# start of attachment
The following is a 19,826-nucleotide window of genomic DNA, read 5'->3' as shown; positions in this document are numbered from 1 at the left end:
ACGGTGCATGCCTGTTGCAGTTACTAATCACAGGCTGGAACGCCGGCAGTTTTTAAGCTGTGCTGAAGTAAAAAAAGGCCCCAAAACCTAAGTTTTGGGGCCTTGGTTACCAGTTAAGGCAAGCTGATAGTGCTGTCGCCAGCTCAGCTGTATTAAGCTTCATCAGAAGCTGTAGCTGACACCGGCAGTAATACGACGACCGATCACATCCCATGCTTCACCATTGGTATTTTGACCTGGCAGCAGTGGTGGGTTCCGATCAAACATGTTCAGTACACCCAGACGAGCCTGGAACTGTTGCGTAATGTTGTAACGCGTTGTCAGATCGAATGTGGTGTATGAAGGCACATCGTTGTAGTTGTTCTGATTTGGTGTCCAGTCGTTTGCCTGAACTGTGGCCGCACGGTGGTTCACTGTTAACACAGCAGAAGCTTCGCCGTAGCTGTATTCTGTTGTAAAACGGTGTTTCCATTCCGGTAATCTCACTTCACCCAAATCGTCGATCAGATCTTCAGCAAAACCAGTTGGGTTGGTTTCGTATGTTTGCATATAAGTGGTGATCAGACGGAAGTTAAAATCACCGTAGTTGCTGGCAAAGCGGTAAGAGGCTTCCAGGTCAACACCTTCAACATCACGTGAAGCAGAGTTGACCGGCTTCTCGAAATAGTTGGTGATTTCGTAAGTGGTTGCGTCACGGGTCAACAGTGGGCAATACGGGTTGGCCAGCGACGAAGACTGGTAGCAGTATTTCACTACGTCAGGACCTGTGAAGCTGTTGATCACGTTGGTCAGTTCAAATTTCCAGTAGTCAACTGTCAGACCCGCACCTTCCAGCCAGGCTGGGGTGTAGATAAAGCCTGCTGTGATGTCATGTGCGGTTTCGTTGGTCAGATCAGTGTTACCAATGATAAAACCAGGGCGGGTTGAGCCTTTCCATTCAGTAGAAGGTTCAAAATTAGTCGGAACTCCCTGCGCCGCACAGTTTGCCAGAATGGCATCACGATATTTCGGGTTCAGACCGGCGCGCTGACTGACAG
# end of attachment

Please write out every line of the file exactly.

The following is a 19,826-nucleotide window of genomic DNA, read 5'->3' as shown; positions in this document are numbered from 1 at the left end:
ACGGTGCATGCCTGTTGCAGTTACTAATCACAGGCTGGAACGCCGGCAGTTTTTAAGCTGTGCTGAAGTAAAAAAAGGCCCCAAAACCTAAGTTTTGGGGCCTTGGTTACCAGTTAAGGCAAGCTGATAGTGCTGTCGCCAGCTCAGCTGTATTAAGCTTCATCAGAAGCTGTAGCTGACACCGGCAGTAATACGACGACCGATCACATCCCATGCTTCACCATTGGTATTTTGACCTGGCAGCAGTGGTGGGTTCCGATCAAACATGTTCAGTACACCCAGACGAGCCTGGAACTGTTGCGTAATGTTGTAACGCGTTGTCAGATCGAATGTGGTGTATGAAGGCACATCGTTGTAGTTGTTCTGATTTGGTGTCCAGTCGTTTGCCTGAACTGTGGCCGCACGGTGGTTCACTGTTAACACAGCAGAAGCTTCGCCGTAGCTGTATTCTGTTGTAAAACGGTGTTTCCATTCCGGTAATCTCACTTCACCCAAATCGTCGATCAGATCTTCAGCAAAACCAGTTGGGTTGGTTTCGTATGTTTGCATATAAGTGGTGATCAGACGGAAGTTAAAATCACCGTAGTTGCTGGCAAAGCGGTAAGAGGCTTCCAGGTCAACACCTTCAACATCACGTGAAGCAGAGTTGACCGGCTTCTCGAAATAGTTGGTGATTTCGTAAGTGGTTGCGTCACGGGTCAACAGTGGGCAATACGGGTTGGCCAGCGACGAAGACTGGTAGCAGTATTTCACTACGTCAGGACCTGTGAAGCTGTTGATCACGTTGGTCAGTTCAAATTTCCAGTAGTCAACTGTCAGACCCGCACCTTCCAGCCAGGCTGGGGTGTAGATAAAGCCTGCTGTGATGTCATGTGCGGTTTCGTTGGTCAGATCAGTGTTACCAATGATAAAACCAGGGCGGGTTGAGCCTTTCCATTCAGTAGAAGGTTCAAAATTAGTCGGAACTCCCTGCGCCGCACAGTTTGCCAGAATGGCATCACGATATTTCGGGTTCAGACCGGCGCGCTGACTGACAG